Title: Single-Electron Uranyl Reduction by a Rare-Earth Cation
Authors: ARNOLD Polly L.HOLLIS EmmalinaWHITE Fraser, J.MAGNANI NicolaCACIUFFO RobertoLOVE Jason B.
Citation: Angewandte Chemie vol. 123 no. 4 p. 917-920
Publisher: WILEY-VCH Verlag GmbH & Co. KGaA
Publication Year: 2011
JRC N°: JRC67756
ISSN: 1521-3757
URI: http://onlinelibrary.wiley.com/doi/10.1002/ange.201005511/abstract
DOI: 10.1002/ange.201005511
Type: Articles in periodicals and books
Abstract: Unlike their transition-metal analogues, the oxo groups of the uranyl dication, [UO2]2+, which has a linear geometry and short, strong U-O bonds are commonly considered inert.[1] Very little Lewis base character has been demonstrated for the uranyl oxo groups,[2,3] which makes them poor models for the heavier, highly radioactive transuranic actinyl cations such as neptunyl [NpO2]n+ (n=1, 2).[4, 5] The heavier actinyls are important components in nuclear waste and demonstrate oxo basicity that can give rise to poorly understood cluster formation and problems in nuclear waste PUREX separation processes.[6] However, it has been shown recently that the more Lewis basic, pentavalent uranyl cation, [UO2]+, can be stabilized indefinitely using suitable equatorial-binding ligands and anaerobic conditions.[7,8] Usually the [UO2]+ cation decomposes by disproportionation, which is also a poorly understood process, but is important in the precipitation of uranium salts out of aqueous environments.[9, 10] The disproportionation is suggested, by analogy with the transuranic metal oxo Lewis base behavior, to involve the formation of cation–cation interactions (CCIs)[11, 12] in which the oxo groups ligate to adjacent actinyl centers forming diamond (A) or T-shaped (B) dimers or clusters which can then allow the transfer of protons and electrons between metals, such as in C.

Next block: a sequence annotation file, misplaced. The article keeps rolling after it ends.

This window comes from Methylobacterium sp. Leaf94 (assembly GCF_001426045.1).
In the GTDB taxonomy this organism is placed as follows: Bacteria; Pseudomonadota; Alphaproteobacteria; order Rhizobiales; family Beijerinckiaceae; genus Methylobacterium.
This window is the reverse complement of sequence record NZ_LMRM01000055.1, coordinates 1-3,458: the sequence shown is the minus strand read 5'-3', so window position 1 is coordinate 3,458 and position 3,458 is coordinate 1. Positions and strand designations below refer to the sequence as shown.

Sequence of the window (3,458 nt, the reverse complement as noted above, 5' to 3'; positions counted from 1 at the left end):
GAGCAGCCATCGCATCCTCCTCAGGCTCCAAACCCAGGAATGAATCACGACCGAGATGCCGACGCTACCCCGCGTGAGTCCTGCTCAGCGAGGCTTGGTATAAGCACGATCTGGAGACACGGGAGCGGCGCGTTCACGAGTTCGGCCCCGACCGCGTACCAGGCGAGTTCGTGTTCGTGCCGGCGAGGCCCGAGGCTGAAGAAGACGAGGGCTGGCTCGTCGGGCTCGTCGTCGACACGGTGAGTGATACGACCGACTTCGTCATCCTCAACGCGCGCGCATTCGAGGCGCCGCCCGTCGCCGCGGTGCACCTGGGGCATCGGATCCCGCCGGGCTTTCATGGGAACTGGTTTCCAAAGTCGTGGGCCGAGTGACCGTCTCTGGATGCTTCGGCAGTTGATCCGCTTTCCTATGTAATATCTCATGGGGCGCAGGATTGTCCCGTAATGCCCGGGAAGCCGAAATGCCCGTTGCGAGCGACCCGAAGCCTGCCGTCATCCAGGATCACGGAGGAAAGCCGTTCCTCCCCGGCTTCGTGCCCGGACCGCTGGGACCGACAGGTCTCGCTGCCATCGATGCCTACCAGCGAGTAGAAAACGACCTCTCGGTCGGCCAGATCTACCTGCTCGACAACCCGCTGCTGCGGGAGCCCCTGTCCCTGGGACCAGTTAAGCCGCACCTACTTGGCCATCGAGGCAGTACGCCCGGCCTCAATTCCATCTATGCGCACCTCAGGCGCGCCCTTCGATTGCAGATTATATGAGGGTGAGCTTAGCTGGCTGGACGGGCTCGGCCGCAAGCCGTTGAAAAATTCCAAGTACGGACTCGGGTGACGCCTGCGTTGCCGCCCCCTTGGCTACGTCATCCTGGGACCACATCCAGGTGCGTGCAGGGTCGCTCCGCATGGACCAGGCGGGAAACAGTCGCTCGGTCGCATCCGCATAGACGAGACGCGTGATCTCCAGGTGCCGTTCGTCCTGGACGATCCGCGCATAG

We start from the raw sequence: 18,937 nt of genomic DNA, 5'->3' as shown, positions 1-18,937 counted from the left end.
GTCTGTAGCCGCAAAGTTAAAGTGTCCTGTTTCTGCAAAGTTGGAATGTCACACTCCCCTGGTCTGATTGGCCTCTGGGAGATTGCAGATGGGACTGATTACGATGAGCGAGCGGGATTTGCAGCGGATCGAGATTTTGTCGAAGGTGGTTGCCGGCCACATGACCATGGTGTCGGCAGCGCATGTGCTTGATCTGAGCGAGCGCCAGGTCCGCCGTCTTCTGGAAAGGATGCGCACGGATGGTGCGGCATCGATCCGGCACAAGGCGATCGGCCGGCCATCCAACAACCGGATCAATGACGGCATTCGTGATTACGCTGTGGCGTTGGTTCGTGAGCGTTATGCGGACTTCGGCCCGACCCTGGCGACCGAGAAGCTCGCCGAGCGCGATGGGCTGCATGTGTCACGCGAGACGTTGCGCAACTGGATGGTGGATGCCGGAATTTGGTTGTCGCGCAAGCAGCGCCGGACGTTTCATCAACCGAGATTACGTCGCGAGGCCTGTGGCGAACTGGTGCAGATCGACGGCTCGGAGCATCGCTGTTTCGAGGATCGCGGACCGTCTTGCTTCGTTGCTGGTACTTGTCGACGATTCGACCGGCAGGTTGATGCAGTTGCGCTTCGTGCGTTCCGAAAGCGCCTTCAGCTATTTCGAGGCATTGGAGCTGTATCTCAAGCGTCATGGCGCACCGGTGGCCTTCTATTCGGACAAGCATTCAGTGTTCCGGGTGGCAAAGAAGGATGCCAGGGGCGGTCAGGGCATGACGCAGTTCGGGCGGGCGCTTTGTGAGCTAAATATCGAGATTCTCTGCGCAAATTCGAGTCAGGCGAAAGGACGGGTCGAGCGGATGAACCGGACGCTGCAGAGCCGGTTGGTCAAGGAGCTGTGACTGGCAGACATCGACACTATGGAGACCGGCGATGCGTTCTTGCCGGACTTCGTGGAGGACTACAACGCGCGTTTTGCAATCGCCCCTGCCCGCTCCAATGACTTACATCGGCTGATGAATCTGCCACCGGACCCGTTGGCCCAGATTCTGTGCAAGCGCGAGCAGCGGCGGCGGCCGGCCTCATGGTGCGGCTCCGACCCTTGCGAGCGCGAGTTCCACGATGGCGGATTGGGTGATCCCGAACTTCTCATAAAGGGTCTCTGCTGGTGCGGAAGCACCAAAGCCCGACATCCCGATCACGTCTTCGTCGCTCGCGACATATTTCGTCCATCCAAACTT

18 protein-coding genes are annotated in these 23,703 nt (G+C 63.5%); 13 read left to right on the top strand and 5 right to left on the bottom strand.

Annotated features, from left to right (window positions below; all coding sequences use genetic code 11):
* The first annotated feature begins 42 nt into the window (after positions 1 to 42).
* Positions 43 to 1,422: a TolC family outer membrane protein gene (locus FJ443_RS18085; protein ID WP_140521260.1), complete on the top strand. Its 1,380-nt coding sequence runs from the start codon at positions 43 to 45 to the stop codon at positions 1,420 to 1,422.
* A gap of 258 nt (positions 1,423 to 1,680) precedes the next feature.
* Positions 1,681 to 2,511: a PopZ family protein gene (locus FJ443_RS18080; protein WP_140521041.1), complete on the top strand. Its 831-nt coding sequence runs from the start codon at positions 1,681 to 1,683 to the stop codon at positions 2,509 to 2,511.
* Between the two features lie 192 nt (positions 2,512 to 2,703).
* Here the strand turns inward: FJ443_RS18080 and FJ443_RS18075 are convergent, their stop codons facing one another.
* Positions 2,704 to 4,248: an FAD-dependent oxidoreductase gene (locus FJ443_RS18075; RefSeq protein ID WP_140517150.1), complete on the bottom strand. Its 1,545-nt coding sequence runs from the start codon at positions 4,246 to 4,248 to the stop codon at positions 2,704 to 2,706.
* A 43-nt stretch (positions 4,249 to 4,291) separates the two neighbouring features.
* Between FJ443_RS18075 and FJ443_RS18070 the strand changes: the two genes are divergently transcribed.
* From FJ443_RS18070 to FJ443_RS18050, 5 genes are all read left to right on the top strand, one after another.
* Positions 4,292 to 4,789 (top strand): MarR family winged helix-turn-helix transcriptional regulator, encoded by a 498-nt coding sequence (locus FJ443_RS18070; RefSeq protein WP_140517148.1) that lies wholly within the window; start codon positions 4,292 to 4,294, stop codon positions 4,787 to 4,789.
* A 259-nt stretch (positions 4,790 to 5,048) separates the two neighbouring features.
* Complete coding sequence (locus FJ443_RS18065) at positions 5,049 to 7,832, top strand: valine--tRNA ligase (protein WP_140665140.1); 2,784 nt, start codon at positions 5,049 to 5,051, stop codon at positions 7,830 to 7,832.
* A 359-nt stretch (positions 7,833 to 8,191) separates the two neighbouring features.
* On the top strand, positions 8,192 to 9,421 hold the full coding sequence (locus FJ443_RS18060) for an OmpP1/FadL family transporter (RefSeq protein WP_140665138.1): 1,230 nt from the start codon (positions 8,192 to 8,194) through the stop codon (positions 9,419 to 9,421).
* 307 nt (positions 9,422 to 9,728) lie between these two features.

JRC Directorate:Nuclear Safety and Security

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